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      North Korean Missile May Explode Food Deal

      The United States has called Pyongyang's determination to launch a satellite in violation of recent agreements 'highly provocative'
      By Gabe Kahn.
      First Publish: 3/16/2012, 2:39 PM

      North Korean Scud-B Missiles
      North Korean Scud-B Missiles
      Reuters

      The United States on Friday denounced North Korean's plan to launch a long-range rocket to put a satellite into orbit next month as "highly provocative."

      "North Korea's announcement that it plans to conduct a missile launch in direct violation of its international obligations is highly provocative," State Department spokeswoman Victoria Nuland added in a statement.

      "UN Security Council resolutions 1718 and 1874 clearly and unequivocally prohibit North Korea from conducting launches that use ballistic missile technology.

      "We call on North Korea to adhere to its international obligations, including all relevant UN Security Council Resolutions. We are consulting closely with our international partners on next steps.

      "Such a missile launch would pose a threat to regional security and would also be inconsistent with North Korea's recent undertaking to refrain from long-range missile launches," she added.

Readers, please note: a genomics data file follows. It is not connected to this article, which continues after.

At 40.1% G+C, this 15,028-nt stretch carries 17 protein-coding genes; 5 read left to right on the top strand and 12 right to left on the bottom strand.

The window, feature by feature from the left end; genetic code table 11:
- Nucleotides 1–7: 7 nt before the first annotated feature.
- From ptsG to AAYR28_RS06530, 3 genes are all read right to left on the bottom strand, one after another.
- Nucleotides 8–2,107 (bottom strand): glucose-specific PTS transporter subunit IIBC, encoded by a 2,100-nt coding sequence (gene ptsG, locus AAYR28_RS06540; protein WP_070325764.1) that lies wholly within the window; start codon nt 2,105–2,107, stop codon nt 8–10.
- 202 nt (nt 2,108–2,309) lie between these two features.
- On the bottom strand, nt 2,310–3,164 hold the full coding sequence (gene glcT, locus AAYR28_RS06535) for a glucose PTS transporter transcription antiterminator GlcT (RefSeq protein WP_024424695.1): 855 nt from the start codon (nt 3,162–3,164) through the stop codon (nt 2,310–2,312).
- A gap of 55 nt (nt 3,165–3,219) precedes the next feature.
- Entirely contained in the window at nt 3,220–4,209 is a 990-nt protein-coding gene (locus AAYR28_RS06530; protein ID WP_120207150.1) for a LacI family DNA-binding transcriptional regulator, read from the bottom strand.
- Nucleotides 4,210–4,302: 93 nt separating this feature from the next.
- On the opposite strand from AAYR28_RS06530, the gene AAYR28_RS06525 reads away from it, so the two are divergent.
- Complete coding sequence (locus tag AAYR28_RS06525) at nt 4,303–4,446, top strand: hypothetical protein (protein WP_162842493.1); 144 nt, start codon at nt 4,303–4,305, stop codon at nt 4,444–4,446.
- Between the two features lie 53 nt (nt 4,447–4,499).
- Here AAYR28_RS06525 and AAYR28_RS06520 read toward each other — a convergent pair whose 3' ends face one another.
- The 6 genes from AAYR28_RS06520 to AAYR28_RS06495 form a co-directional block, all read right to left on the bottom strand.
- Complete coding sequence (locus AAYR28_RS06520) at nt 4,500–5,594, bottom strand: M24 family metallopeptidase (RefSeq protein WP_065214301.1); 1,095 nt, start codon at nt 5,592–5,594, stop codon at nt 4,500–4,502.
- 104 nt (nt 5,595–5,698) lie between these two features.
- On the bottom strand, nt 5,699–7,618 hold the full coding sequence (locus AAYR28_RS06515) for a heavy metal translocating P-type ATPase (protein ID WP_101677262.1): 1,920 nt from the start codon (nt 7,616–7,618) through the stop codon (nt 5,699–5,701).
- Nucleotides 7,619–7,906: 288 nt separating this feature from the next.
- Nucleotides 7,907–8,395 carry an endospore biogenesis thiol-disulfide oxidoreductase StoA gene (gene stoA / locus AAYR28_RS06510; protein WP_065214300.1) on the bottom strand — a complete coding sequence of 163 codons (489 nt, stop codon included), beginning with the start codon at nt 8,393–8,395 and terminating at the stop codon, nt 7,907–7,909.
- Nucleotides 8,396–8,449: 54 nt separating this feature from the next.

The announced launch came just 16 days after its new leaders agreed to suspend long-range missile tests and allow UN inspectors access to its nuclear facilities in exchange for 240,000 tons of US food aid.

      Pyongyang's projected launch date is between April 12 and 16 to mark the 100th anniversary of the birth of founding leader Kim Il-Sung, the communist state's official news agency said.

      Analysts say North Korea's new leader Kim Jong-Un may be using the launch to shore up his strong-man credentials with Pyongyang's hard-liners just months after the death of his long-ruling father Kim Jong-Il.

      Pyongyang's deal for US food has been characterized as "nuclear extortion" by a heavily armed and deeply impoverished nation, but has also raised questions about the new leader's dedication to North Korea's failed communist policies.